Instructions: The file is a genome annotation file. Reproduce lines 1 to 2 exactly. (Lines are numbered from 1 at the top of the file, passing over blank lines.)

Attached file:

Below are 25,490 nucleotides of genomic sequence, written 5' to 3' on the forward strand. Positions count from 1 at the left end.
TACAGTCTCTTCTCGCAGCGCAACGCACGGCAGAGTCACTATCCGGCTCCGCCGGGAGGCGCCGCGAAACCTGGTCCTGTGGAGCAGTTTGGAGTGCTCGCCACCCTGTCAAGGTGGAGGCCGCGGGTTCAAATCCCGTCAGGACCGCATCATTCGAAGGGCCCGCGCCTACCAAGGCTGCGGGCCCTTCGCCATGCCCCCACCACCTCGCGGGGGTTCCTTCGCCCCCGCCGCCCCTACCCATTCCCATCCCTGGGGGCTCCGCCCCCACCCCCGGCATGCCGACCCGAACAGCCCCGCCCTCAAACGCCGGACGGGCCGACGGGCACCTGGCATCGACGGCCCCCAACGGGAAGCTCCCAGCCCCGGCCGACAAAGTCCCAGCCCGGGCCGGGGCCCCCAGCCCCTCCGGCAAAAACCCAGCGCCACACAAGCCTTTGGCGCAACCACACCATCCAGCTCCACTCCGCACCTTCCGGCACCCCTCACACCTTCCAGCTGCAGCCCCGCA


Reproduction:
Below are 25,490 nucleotides of genomic sequence, written 5' to 3' on the forward strand. Positions count from 1 at the left end.
TACAGTCTCTTCTCGCAGCGCAACGCACGGCAGAGTCACTATCCGGCTCCGCCGGGAGGCGCCGCGAAACCTGGTCCTGTGGAGCAGTTTGGAGTGCTCGCCACCCTGTCAAGGTGGAGGCCGCGGGTTCAAATCCCGTCAGGACCGCATCATTCGAAGGGCCCGCGCCTACCAAGGCTGCGGGCCCTTCGCCATGCCCCCACCACCTCGCGGGGGTTCCTTCGCCCCCGCCGCCCCTACCCATTCCCATCCCTGGGGGCTCCGCCCCCACCCCCGGCATGCCGACCCGAACAGCCCCGCCCTCAAACGCCGGACGGGCCGACGGGCACCTGGCATCGACGGCCCCCAACGGGAAGCTCCCAGCCCCGGCCGACAAAGTCCCAGCCCGGGCCGGGGCCCCCAGCCCCTCCGGCAAAAACCCAGCGCCACACAAGCCTTTGGCGCAACCACACCATCCAGCTCCACTCCGCACCTTCCGGCACCCCTCACACCTTCCAGCTGCAGCCCCGCA